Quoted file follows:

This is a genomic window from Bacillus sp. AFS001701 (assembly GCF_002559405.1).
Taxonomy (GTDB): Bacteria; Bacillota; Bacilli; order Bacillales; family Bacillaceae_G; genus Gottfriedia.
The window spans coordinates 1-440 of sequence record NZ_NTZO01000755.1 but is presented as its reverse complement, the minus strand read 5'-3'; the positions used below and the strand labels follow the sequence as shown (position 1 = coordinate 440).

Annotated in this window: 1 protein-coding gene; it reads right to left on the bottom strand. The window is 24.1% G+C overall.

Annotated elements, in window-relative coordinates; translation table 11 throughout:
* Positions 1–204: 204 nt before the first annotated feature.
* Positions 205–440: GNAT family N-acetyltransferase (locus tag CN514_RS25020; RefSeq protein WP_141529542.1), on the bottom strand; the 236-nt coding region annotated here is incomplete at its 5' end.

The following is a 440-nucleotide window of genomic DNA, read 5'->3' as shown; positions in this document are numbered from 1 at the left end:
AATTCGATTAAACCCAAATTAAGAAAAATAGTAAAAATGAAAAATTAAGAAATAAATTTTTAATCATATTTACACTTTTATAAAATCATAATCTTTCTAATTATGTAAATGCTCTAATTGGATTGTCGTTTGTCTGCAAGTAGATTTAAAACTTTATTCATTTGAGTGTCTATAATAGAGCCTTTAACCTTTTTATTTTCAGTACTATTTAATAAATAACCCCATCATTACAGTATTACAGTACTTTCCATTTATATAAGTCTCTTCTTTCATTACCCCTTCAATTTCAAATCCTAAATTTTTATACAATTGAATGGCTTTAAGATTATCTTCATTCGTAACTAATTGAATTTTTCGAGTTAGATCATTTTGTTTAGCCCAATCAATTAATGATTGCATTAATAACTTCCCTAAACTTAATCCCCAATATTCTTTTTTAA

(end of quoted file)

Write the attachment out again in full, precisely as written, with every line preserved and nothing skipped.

This is a genomic window from Bacillus sp. AFS001701 (assembly GCF_002559405.1).
Taxonomy (GTDB): Bacteria; Bacillota; Bacilli; order Bacillales; family Bacillaceae_G; genus Gottfriedia.
The window spans coordinates 1-440 of sequence record NZ_NTZO01000755.1 but is presented as its reverse complement, the minus strand read 5'-3'; the positions used below and the strand labels follow the sequence as shown (position 1 = coordinate 440).

Annotated in this window: 1 protein-coding gene; it reads right to left on the bottom strand. The window is 24.1% G+C overall.

Annotated elements, in window-relative coordinates; translation table 11 throughout:
* Positions 1–204: 204 nt before the first annotated feature.
* Positions 205–440: GNAT family N-acetyltransferase (locus tag CN514_RS25020; RefSeq protein WP_141529542.1), on the bottom strand; the 236-nt coding region annotated here is incomplete at its 5' end.

The following is a 440-nucleotide window of genomic DNA, read 5'->3' as shown; positions in this document are numbered from 1 at the left end:
AATTCGATTAAACCCAAATTAAGAAAAATAGTAAAAATGAAAAATTAAGAAATAAATTTTTAATCATATTTACACTTTTATAAAATCATAATCTTTCTAATTATGTAAATGCTCTAATTGGATTGTCGTTTGTCTGCAAGTAGATTTAAAACTTTATTCATTTGAGTGTCTATAATAGAGCCTTTAACCTTTTTATTTTCAGTACTATTTAATAAATAACCCCATCATTACAGTATTACAGTACTTTCCATTTATATAAGTCTCTTCTTTCATTACCCCTTCAATTTCAAATCCTAAATTTTTATACAATTGAATGGCTTTAAGATTATCTTCATTCGTAACTAATTGAATTTTTCGAGTTAGATCATTTTGTTTAGCCCAATCAATTAATGATTGCATTAATAACTTCCCTAAACTTAATCCCCAATATTCTTTTTTAA